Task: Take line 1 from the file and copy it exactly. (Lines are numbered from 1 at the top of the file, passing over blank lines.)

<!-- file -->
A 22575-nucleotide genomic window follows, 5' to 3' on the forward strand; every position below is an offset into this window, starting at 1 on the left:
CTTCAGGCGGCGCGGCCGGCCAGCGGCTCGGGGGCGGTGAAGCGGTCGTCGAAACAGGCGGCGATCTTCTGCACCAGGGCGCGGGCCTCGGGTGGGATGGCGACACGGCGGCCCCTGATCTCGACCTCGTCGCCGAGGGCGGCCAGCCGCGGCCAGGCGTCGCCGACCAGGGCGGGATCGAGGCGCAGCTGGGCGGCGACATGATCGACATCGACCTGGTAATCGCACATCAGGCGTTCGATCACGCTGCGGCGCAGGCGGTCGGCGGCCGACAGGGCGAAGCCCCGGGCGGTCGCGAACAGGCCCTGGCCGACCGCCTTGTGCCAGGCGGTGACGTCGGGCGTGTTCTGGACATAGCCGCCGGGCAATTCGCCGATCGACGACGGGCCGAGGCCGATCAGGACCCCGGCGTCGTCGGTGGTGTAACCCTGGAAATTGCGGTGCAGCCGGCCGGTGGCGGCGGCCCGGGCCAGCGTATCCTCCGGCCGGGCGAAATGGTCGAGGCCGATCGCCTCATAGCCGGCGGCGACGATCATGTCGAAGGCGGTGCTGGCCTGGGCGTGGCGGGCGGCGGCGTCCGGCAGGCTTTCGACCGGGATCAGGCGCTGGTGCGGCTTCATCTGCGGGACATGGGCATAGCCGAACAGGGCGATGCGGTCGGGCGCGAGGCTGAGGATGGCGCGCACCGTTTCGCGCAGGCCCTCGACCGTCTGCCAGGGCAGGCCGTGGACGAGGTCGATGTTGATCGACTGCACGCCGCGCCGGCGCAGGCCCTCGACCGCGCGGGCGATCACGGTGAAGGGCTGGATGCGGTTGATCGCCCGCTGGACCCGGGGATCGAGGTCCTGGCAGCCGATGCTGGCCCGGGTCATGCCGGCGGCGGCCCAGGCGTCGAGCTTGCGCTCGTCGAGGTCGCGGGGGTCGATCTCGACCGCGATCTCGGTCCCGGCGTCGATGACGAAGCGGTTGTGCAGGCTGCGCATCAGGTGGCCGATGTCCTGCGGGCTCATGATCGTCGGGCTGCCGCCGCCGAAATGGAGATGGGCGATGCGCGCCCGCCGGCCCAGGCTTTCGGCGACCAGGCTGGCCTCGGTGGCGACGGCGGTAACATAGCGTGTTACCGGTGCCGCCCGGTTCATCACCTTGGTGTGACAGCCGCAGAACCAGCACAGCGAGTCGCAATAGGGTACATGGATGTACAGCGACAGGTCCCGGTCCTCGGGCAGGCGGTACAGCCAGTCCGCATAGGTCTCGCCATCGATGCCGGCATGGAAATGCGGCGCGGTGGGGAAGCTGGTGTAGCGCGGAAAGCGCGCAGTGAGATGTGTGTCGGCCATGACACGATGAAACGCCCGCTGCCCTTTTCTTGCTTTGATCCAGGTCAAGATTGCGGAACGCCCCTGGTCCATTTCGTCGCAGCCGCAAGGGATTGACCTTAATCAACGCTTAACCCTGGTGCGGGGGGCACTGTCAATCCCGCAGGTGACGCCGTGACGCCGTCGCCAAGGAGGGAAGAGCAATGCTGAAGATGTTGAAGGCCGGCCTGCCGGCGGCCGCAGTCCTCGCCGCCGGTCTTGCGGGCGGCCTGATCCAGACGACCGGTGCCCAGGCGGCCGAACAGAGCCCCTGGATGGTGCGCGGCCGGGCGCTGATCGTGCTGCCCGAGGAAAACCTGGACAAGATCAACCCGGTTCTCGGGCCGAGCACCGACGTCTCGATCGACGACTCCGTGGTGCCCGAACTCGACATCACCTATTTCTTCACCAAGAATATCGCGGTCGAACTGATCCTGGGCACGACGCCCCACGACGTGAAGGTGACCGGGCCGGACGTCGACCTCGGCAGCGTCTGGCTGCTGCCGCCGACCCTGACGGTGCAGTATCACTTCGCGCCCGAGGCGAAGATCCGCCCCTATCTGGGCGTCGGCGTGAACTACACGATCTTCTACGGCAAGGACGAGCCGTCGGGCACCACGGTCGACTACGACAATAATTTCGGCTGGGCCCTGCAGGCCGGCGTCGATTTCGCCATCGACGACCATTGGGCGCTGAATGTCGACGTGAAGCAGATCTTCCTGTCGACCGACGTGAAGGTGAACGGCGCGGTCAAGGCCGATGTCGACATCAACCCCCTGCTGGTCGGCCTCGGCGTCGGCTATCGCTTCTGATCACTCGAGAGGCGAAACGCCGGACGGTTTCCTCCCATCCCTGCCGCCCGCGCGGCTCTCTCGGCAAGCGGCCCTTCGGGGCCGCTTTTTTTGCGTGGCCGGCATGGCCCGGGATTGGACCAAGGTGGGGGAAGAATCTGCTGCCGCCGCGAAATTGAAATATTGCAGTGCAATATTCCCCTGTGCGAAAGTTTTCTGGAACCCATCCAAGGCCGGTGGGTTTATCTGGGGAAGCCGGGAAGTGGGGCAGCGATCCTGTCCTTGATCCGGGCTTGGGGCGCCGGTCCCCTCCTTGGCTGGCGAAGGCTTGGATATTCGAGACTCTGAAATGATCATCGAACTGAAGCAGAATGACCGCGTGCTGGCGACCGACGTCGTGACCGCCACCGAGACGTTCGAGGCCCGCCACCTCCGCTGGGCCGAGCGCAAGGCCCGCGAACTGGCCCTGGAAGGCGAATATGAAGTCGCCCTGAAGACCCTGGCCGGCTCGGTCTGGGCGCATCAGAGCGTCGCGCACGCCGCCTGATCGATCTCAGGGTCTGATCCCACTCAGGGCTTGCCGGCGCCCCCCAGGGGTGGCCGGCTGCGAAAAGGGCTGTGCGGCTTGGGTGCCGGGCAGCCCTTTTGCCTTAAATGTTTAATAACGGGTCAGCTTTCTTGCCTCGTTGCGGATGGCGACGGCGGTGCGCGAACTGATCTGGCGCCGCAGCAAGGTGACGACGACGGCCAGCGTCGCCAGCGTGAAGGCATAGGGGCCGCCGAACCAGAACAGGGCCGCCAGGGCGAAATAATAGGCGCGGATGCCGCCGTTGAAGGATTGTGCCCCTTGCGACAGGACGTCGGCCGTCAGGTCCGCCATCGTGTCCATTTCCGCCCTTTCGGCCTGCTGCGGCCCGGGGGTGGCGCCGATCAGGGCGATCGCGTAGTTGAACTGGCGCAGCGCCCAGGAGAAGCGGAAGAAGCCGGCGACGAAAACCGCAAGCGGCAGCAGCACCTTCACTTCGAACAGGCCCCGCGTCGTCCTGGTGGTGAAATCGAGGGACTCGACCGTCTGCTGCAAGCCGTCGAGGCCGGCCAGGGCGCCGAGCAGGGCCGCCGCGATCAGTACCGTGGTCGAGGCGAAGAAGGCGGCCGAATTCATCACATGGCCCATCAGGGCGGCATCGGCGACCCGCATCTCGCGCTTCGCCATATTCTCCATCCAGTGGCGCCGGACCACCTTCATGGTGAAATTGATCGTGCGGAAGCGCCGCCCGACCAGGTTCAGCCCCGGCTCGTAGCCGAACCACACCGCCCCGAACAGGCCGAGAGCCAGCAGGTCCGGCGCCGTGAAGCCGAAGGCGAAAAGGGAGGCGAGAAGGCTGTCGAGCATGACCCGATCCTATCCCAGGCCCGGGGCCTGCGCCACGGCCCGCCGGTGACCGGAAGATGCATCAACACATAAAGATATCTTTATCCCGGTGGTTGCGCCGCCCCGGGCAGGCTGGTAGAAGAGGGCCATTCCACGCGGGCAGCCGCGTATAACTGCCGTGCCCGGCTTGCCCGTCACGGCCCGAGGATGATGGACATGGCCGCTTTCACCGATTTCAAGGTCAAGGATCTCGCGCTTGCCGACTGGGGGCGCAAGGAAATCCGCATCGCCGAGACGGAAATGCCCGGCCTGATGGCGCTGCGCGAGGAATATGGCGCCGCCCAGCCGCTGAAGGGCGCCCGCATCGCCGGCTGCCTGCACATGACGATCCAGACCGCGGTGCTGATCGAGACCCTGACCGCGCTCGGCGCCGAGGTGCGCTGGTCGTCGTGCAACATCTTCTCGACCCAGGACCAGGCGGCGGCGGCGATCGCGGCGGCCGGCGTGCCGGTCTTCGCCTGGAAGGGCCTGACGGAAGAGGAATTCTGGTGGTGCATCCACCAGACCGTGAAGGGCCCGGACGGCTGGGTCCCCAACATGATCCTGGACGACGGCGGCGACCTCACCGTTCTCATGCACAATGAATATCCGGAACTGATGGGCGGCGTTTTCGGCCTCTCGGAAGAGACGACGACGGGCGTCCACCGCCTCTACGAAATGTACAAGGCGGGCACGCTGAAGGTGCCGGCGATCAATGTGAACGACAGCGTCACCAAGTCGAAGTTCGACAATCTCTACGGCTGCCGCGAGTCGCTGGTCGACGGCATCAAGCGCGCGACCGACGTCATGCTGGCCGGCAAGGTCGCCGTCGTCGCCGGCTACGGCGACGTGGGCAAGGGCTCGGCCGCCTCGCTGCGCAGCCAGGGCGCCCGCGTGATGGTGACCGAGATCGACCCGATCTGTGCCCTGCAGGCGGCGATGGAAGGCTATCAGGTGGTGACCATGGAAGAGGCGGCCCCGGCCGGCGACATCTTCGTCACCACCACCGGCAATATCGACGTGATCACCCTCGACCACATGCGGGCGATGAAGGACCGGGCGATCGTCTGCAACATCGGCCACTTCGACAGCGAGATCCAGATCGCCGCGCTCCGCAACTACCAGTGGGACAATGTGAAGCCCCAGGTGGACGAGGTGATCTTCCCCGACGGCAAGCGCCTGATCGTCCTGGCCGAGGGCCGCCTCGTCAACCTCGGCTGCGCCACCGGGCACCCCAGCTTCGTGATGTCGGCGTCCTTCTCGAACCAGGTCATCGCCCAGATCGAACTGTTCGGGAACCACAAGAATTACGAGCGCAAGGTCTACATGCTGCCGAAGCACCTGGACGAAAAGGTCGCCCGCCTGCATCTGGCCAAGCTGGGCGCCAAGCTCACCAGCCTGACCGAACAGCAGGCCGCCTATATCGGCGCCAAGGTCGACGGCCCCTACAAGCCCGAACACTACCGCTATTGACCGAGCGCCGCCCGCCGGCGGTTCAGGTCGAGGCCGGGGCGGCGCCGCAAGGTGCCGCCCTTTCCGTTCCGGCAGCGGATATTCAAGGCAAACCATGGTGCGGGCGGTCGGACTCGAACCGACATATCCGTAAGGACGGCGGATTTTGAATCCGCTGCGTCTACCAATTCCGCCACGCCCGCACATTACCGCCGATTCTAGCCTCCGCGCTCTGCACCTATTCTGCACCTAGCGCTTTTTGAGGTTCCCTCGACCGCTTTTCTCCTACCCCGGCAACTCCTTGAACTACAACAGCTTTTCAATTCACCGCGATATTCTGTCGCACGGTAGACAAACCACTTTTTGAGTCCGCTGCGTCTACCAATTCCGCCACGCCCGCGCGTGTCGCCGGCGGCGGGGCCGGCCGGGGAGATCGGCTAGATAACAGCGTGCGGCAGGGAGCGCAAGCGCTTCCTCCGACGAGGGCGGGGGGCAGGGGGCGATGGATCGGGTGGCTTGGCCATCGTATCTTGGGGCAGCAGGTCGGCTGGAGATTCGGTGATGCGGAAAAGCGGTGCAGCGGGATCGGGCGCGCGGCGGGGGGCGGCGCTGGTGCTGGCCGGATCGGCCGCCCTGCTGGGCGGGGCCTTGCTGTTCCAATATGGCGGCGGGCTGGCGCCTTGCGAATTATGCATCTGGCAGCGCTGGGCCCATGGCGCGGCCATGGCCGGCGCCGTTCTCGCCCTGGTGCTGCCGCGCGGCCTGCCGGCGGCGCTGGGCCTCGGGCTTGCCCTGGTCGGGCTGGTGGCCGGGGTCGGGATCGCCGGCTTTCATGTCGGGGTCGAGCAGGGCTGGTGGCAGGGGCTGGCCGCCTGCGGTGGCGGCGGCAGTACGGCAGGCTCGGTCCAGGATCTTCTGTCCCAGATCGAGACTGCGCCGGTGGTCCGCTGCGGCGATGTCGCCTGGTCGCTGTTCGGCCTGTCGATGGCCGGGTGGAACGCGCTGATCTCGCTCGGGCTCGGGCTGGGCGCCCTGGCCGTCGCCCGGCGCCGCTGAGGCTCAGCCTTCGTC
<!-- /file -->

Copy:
A 22575-nucleotide genomic window follows, 5' to 3' on the forward strand; every position below is an offset into this window, starting at 1 on the left: